The survey should be undertaken by a properly qualified and insured construction professional. A written survey report should be procured. Its terms and conditions should be carefully examined. Invariably there will be some general exclusions that may reflect limitations on the surveyor’s ability to assess certain hidden or concealed risks. Therefore, even a surveyor by a highly-qualified competent professional will not wholly eliminate the risk that there are undiscoverable defects in the property.
The buyer beware principle applies both to the building and the land. Land may be unsuitable for its intended purposes for a variety of reasons. It may contain physical contaminants and entail clean-up obligations under waste and environmental legislation. It may be physically unsuited for building or suited only at undue cost for example, with requirements for expensive foundations. Land may be liable to flooding and other physical shortcomings. All of these risks lie with the buyer under the “buyer beware” principle.
The above principles do not apply to the construction or sale of a new property. There are common law warranties on the part of the builder. It is implied at common law that the house will be reasonably fit for occupation and will be built in a good workmanlike manner with suitable materials. In practice, there will almost invariably be a building contract which will specifically so provide that the property will be the fit for human habitation built in a good workmanlike manner using good quality materials.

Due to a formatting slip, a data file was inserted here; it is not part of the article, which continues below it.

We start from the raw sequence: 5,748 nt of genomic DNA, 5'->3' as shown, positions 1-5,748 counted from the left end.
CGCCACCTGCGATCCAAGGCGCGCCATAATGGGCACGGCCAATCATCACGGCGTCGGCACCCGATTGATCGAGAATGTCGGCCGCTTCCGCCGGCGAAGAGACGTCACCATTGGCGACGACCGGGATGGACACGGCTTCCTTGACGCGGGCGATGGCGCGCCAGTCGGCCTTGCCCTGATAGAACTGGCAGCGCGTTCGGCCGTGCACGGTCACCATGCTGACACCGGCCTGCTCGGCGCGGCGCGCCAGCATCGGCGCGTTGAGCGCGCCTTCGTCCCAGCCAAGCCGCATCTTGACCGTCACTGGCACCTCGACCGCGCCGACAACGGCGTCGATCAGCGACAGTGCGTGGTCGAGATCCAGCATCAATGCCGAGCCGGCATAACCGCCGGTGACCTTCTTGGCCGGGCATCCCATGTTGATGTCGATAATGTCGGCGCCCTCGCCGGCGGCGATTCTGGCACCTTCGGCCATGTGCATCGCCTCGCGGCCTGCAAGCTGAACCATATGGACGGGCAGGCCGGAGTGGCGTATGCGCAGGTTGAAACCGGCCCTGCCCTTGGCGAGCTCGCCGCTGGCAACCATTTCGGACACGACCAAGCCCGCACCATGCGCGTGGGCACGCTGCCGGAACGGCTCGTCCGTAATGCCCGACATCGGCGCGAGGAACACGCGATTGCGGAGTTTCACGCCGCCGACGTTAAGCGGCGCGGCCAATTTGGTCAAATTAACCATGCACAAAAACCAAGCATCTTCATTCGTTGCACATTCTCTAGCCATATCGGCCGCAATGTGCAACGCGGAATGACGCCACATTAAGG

Generally, the obligations are owed to the first buyer only. Obligations may be owed to subsequent buyers by the builder under principles of tort/civil liability. This may apply to buyers who buy within a short number of years after construction. They may be deemed to be foreseeable by the original builder so that a duty of care is owed by way of tort/civil liability.
Takes Subject to Discoverable Rights
A buyer will generally take the property with notice of the legal rights which are apparent or discoverable from physical inspection. For example, a third party in the occupation of the property may have rights adverse to the legal owner’s right. He may have contributed to the purchase price. He may even be a squatter who is acquiring or has acquired title. He may be exercising rights such as right in the way or other rights for the benefit of adjoining property over the property concerned.
As a general principle, the buyer takes the matter subject to all rights and matters which are apparent from inspection. The buyer takes subject to the rights of persons in actual occupation of the property. The effect of this is that the buyer must make a careful examination of the property, with a view to ascertaining whether there are persons in occupation who may have rights. The buyer’s solicitor should communicate these to a solicitor and the solicitor should make appropriate enquiries and require proof that such persons do not have rights or interest in the property.
A seller of property is not obliged to disclose defects in the condition of the property. He does not give a warranty that it is habitable or fit for use. There are exceptions in the case of letting of a furnished property in which event there is a covenant or warranty by the landlord that it is fit for human habitation at the commencement of the tenancy.